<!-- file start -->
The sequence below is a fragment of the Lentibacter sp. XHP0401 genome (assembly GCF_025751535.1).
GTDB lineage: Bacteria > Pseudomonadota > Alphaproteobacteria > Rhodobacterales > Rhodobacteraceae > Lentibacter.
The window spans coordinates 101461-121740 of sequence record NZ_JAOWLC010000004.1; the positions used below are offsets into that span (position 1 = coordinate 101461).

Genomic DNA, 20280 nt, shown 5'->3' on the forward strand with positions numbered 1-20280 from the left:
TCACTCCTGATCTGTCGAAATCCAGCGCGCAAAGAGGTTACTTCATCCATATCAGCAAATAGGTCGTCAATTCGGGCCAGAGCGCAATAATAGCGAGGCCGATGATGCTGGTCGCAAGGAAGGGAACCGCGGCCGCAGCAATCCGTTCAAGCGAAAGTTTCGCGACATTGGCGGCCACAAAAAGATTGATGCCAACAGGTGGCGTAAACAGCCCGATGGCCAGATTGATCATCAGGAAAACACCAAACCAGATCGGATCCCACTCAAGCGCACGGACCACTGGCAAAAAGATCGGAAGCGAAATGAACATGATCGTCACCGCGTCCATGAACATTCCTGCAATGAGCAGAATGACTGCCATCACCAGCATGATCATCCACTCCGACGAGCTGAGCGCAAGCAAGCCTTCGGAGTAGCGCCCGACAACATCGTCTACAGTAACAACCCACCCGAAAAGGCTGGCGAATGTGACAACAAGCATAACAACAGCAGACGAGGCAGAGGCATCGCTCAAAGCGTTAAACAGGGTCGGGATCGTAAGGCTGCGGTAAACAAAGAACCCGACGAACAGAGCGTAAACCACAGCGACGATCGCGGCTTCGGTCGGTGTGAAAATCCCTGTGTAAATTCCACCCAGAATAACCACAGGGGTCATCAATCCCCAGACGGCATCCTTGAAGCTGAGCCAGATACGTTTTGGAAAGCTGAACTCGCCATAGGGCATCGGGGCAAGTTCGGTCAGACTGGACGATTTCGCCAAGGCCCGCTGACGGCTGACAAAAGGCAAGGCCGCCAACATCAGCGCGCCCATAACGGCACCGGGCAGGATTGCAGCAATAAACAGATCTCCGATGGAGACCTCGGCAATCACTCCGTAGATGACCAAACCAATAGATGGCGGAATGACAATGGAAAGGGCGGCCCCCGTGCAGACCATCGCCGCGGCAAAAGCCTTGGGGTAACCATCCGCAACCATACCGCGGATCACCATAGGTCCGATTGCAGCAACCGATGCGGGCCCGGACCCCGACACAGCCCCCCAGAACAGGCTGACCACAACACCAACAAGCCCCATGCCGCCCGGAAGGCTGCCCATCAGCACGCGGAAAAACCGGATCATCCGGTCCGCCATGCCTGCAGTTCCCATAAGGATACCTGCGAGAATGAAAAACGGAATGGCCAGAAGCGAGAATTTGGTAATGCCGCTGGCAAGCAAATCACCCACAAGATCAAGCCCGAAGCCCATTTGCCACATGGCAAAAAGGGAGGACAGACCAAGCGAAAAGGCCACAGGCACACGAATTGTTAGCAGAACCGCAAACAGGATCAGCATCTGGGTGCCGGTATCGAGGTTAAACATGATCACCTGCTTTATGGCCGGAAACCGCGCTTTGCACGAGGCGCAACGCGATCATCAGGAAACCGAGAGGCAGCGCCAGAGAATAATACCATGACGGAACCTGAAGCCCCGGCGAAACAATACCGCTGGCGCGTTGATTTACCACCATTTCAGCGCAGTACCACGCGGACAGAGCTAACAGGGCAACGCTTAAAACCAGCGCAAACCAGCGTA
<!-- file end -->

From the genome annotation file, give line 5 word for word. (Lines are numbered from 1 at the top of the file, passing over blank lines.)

TCACTCCTGATCTGTCGAAATCCAGCGCGCAAAGAGGTTACTTCATCCATATCAGCAAATAGGTCGTCAATTCGGGCCAGAGCGCAATAATAGCGAGGCCGATGATGCTGGTCGCAAGGAAGGGAACCGCGGCCGCAGCAATCCGTTCAAGCGAAAGTTTCGCGACATTGGCGGCCACAAAAAGATTGATGCCAACAGGTGGCGTAAACAGCCCGATGGCCAGATTGATCATCAGGAAAACACCAAACCAGATCGGATCCCACTCAAGCGCACGGACCACTGGCAAAAAGATCGGAAGCGAAATGAACATGATCGTCACCGCGTCCATGAACATTCCTGCAATGAGCAGAATGACTGCCATCACCAGCATGATCATCCACTCCGACGAGCTGAGCGCAAGCAAGCCTTCGGAGTAGCGCCCGACAACATCGTCTACAGTAACAACCCACCCGAAAAGGCTGGCGAATGTGACAACAAGCATAACAACAGCAGACGAGGCAGAGGCATCGCTCAAAGCGTTAAACAGGGTCGGGATCGTAAGGCTGCGGTAAACAAAGAACCCGACGAACAGAGCGTAAACCACAGCGACGATCGCGGCTTCGGTCGGTGTGAAAATCCCTGTGTAAATTCCACCCAGAATAACCACAGGGGTCATCAATCCCCAGACGGCATCCTTGAAGCTGAGCCAGATACGTTTTGGAAAGCTGAACTCGCCATAGGGCATCGGGGCAAGTTCGGTCAGACTGGACGATTTCGCCAAGGCCCGCTGACGGCTGACAAAAGGCAAGGCCGCCAACATCAGCGCGCCCATAACGGCACCGGGCAGGATTGCAGCAATAAACAGATCTCCGATGGAGACCTCGGCAATCACTCCGTAGATGACCAAACCAATAGATGGCGGAATGACAATGGAAAGGGCGGCCCCCGTGCAGACCATCGCCGCGGCAAAAGCCTTGGGGTAACCATCCGCAACCATACCGCGGATCACCATAGGTCCGATTGCAGCAACCGATGCGGGCCCGGACCCCGACACAGCCCCCCAGAACAGGCTGACCACAACACCAACAAGCCCCATGCCGCCCGGAAGGCTGCCCATCAGCACGCGGAAAAACCGGATCATCCGGTCCGCCATGCCTGCAGTTCCCATAAGGATACCTGCGAGAATGAAAAACGGAATGGCCAGAAGCGAGAATTTGGTAATGCCGCTGGCAAGCAAATCACCCACAAGATCAAGCCCGAAGCCCATTTGCCACATGGCAAAAAGGGAGGACAGACCAAGCGAAAAGGCCACAGGCACACGAATTGTTAGCAGAACCGCAAACAGGATCAGCATCTGGGTGCCGGTATCGAGGTTAAACATGATCACCTGCTTTATGGCCGGAAACCGCGCTTTGCACGAGGCGCAACGCGATCATCAGGAAACCGAGAGGCAGCGCCAGAGAATAATACCATGACGGAACCTGAAGCCCCGGCGAAACAATACCGCTGGCGCGTTGATTTACCACCATTTCAGCGCAGTACCACGCGGACAGAGCTAACAGGGCAACGCTTAAAACCAGCGCAAACCAGCGTA